Spatial autocorrelation patterns of stream invertebrates: exogenous and endogenous factors
Article first published online: 21 JUL 2011
© 2011 Blackwell Publishing Ltd
Journal of Biogeography
Volume 39, Issue 1, pages 56–68, January 2012
How to Cite
Bonada, N., Dolédec, S. and Statzner, B. (2012), Spatial autocorrelation patterns of stream invertebrates: exogenous and endogenous factors. Journal of Biogeography, 39: 56–68. doi: 10.1111/j.1365-2699.2011.02562.x
- Issue published online: 14 DEC 2011
- Article first published online: 21 JUL 2011
- genus richness;
- Mediterranean Basin;
- Moran’s I;
- spatial autocorrelation;
- taxonomic composition
Aim To investigate spatial autocorrelation of taxonomic stream invertebrate groups (richness and composition) at a large geographical scale and to analyse the importance of exogenous and endogenous factors.
Location The Mediterranean Basin.
Methods For exogenous factors, we used large-scale factors related to climate, geology and river zonation; for endogenous factors, we used the dispersal mode of each taxonomic group. After describing and analysing spatial patterns of genus richness and genus composition of stream invertebrate groups in the Mediterranean Basin, we computed Moran’s I before and after accounting for the exogenous factors and related it to the endogenous factors.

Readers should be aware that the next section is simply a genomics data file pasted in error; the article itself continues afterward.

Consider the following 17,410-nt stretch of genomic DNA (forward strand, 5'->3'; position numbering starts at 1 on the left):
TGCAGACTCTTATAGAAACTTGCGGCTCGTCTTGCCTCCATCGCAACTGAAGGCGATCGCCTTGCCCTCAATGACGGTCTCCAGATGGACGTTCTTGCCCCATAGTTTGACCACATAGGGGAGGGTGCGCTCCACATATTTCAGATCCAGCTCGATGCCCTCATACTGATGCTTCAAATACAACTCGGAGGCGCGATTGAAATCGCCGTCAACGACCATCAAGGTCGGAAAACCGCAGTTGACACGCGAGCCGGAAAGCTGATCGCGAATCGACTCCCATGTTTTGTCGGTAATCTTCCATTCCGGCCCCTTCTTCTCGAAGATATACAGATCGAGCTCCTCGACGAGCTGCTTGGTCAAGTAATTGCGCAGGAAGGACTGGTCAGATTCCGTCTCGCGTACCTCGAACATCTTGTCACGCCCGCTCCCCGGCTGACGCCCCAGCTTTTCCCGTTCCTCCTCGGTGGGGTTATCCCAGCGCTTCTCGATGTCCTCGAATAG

Results In relation to genus richness, most of the taxonomic groups did not show significant spatial autocorrelation, suggesting that no main large-scale exogenous or endogenous factors were important and that local-scale factors were probably controlling taxonomic richness. In contrast, for genus composition, all taxonomic groups except Odonata had significant spatial autocorrelation before accounting for the environment. After accounting for the environment, most taxonomic groups still had a significant spatial autocorrelation, but it decreased with their increasing dispersal ability (from Crustacea to Coleoptera). Thus, spatial taxonomic composition of groups with the strongest dispersal potential is mainly related to exogenous factors, whereas that of groups with weaker dispersal potential is related to a combination of exogenous and endogenous factors.
Main conclusions Our results illustrate the importance of dispersal as an endogenous factor causing spatial autocorrelation and suggest that ignoring endogenous factors can lead to misunderstandings when explaining large-scale community patterns.